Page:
"All happy families resemble one another, each unhappy family is unhappy in its own way." Leo Tolstoy, Anna Karenina
Prologue | Moscow
A train station of the St Petersburg Railway
An old station guard walks, forcing himself against a strong wind. Walking through the snow, the guard leaves behind a foot trail. A faceless crowd emerges from the shadows. The old man accidentally falls on the tracks and is crushed by an oncoming train. Among the horrified crowd are Anna Karenina and Alexei Vronsky. Anna and Vronsky meet and sense an immediate attraction.
Scene 1 | Moscow
Shcherbatsky House, Salon
Countess Nordston, the young Princess Kitty Shcherbatskaya and her parents and friends gather at the Shcherbatsky home. Kitty is anticipating the arrival of Count Vronsky. A long-time family friend, Constantine Levin, enters the salon. He is clearly in love with Kitty and makes a proposal, but she does not share the same feelings and declines with a heavy heart. Vronsky arrives and is greeted by Kitty, but he is distracted by a brief glimpse of Anna, who was leaving the house as he entered. Vronsky shows Kitty polite affection. Countess Nordston invites everyone to participate in a séance. During the séance, Vronsky has a vision of Anna.
Scene 2 | Moscow
Guests dance at a ball in Moscow. Kitty arrives looking for Vronsky. Kitty and Vronsky dance. She has high expectations of him proposing tonight. Anna arrives and steals Vronsky’s attention. They dance. Kitty watches in despair: Vronsky loves another.
Scene 3 | St Petersburg
Train Station/Karenin House/A Hotel
Alexei Karenin waits for his wife alone on the platform at St Petersburg train station. Anna arrives, followed by Vronsky, whom she has to introduce to her husband. At home with her husband and son, Seryozha, Anna acknowledges a void in her life. She departs the house in search of her new love. Anna and Vronsky’s affair begins.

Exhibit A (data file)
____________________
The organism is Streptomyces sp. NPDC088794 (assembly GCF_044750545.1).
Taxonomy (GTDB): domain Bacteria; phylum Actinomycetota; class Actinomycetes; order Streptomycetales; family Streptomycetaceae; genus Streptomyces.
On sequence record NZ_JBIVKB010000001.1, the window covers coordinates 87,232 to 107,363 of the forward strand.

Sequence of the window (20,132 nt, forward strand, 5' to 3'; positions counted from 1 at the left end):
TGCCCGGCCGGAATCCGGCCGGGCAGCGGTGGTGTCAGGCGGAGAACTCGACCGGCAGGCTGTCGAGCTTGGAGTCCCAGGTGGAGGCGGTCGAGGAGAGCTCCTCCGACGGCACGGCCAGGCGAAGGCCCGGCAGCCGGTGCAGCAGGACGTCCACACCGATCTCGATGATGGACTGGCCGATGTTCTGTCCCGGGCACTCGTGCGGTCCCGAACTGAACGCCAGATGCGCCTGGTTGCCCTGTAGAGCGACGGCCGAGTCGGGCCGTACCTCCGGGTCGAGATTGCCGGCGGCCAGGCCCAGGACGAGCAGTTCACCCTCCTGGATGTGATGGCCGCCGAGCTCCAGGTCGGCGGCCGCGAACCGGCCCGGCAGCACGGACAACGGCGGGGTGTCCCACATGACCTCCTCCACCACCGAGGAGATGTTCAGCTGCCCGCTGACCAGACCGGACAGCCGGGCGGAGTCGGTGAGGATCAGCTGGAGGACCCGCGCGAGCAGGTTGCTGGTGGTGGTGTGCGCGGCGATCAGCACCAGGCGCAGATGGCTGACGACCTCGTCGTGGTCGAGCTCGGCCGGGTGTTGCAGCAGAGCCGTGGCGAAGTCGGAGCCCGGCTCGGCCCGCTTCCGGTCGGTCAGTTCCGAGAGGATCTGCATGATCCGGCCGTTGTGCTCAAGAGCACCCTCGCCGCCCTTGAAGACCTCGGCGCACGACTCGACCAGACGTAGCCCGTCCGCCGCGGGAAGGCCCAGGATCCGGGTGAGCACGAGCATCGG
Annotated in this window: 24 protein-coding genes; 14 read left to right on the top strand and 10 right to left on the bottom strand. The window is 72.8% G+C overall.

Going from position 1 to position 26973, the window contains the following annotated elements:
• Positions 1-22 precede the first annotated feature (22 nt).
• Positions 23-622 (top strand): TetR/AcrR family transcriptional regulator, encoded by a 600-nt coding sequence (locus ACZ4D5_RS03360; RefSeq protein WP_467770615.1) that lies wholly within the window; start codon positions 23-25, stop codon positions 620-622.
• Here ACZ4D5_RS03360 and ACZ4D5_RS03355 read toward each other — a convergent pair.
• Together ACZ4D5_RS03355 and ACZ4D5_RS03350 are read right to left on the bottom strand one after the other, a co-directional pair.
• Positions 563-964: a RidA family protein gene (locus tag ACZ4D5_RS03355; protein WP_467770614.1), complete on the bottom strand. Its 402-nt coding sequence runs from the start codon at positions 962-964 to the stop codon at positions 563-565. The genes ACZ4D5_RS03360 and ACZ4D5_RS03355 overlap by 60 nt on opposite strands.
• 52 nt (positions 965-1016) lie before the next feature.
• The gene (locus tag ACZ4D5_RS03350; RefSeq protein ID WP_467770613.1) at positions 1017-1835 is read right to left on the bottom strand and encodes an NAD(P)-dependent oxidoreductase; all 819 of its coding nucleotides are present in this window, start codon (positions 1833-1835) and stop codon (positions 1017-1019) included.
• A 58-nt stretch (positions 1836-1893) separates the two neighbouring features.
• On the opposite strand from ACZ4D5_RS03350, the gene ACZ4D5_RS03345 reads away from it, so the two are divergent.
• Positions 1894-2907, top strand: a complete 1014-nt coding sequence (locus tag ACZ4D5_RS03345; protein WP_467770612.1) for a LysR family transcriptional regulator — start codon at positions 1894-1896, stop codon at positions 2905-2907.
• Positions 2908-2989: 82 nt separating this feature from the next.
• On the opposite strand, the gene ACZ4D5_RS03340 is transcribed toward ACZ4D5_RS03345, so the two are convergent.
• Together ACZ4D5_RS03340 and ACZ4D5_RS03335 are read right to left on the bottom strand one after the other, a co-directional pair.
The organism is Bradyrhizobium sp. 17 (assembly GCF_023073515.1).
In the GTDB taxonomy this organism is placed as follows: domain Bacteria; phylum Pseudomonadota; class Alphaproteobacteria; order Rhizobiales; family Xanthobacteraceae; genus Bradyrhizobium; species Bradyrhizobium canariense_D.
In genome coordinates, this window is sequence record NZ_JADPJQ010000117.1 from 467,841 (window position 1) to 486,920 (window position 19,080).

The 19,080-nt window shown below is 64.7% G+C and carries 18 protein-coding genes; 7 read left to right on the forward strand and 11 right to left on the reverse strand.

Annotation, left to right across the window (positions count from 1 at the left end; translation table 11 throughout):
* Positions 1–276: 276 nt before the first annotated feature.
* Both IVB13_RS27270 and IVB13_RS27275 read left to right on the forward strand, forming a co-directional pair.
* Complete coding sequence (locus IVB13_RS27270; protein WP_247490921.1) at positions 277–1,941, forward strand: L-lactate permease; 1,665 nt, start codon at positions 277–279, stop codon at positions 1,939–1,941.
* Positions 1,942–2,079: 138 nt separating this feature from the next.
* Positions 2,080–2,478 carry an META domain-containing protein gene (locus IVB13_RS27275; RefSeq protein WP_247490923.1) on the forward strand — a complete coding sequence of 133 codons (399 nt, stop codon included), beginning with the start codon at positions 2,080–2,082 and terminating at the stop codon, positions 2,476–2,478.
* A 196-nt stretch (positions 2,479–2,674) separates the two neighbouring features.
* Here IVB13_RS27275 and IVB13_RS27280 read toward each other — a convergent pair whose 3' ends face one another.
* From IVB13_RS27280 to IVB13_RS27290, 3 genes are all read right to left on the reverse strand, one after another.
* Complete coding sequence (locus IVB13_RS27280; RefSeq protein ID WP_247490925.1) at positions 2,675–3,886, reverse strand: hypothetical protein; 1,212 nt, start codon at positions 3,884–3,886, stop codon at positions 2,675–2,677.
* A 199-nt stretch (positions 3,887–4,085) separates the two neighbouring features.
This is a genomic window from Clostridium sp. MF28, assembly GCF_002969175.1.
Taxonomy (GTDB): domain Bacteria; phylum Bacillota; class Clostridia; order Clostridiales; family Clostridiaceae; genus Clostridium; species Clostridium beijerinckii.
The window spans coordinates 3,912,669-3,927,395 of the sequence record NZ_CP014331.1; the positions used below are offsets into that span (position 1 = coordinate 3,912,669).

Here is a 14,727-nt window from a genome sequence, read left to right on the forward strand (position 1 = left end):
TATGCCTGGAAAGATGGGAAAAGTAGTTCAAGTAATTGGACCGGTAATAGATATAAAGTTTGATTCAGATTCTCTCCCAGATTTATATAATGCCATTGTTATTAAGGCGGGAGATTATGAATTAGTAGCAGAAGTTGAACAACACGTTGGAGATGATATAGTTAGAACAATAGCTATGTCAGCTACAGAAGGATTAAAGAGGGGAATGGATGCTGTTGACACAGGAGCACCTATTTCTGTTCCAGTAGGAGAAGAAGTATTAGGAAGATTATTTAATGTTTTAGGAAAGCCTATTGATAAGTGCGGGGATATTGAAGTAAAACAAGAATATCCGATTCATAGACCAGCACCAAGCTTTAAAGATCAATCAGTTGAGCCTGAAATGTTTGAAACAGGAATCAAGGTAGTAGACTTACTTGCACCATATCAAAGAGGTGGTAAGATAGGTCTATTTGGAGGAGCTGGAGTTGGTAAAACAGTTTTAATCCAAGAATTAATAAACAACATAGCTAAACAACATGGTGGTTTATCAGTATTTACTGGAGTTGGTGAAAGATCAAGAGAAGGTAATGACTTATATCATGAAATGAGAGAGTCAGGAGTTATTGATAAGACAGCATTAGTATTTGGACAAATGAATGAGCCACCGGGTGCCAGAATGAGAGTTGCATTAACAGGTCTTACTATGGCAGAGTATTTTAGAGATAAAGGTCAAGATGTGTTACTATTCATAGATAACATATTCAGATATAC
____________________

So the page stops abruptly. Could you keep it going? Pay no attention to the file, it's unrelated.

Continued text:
Scene 4 | St Petersburg
Spectators take their places in the stands at the racecourse. The Karenins meet Anna’s friend Betsy Tverskaya. A group of jockeys, including Vronsky, start to race. Vronsky takes a fall and his horse is badly injured. Anna’s reaction reveals her feelings and affection for Vronsky to Karenin and the crowd. Vronsky retrieves a gun and shoots his horse.
Prologue | St Petersburg
Karenin House: Delirium
Anna lies ill in bed with a fever. She has a vision of the old station guard and imagines a life lived happily with both her husband and her lover.
Scene 1 | St Petersburg
Karenin House: Reality
Karenin, in total despair, is at the foot of Anna’s bed. Anna is on the verge of dying. Vronsky, devastated and lost, standing at her side, asks forgiveness from her husband and runs away in shame. Karenin calls on the doctor, who administers morphine to Anna. She is hallucinating.
Scene 2 | St Petersburg
Karenin takes a stand in Parliament, presenting his proposal of a new law on immigrants residing in Russia, but it is not received well by the other members.
Scene 3 | Italy/Russia
Anna and Vronsky have a new life in the Italian countryside. Meanwhile, in Russia, Levin dares to propose to Kitty again and she gratefully accepts. Anna and Vronsky’s relationship shows signs of discord. Vronsky leaves Anna and she falls into despair.
Scene 4 | St Petersburg
Anna secretly comes to visit her dear son, Seryozha. Karenin finds her in their son’s room. They fight over Seryozha and Karenin makes Anna leave, separating the mother and the son forever.
Scene 5 | St Petersburg
Betsy Tverskaya’s Salon
Betsy is hosting friends at her home. Kitty and Levin arrive and announce their engagement. The guests extend their congratulations. In the course of the evening, Vronsky has another vision of Anna: a foreboding premonition.
Scene 6 | St Petersburg
Obiralovka Train Station
Anna takes morphine to dull her misery. She recognizes a simple way to end her suffering. She throws herself beneath an oncoming train.
Epilogue | Russia
A Field in the Countryside
Kitty and Levin enjoy a simple country life. Levin reflects on the people who have influenced him. On one hand, he feels tragic loss. On the other, happiness. He finds contentment in understanding the purpose of his life.
Choreography Yuri Possokhov
Composer Ilya Demutsky
Libretto Valeriy Pecheykin based on the novel by Leo Tolstoy
Costume and set design Tom Pye
Original lighting design David Finn
Projection design Finn Ross
Reproduced for The Australian Ballet in 2021 by Callum Walker (CVP Events, Film & TV)
Anna Karenina was a co-production of the Joffrey Ballet and The Australian Ballet.
Our thanks to our Official Piano Partner Kawai, who supplied the SK7 Grand Piano used in these performances.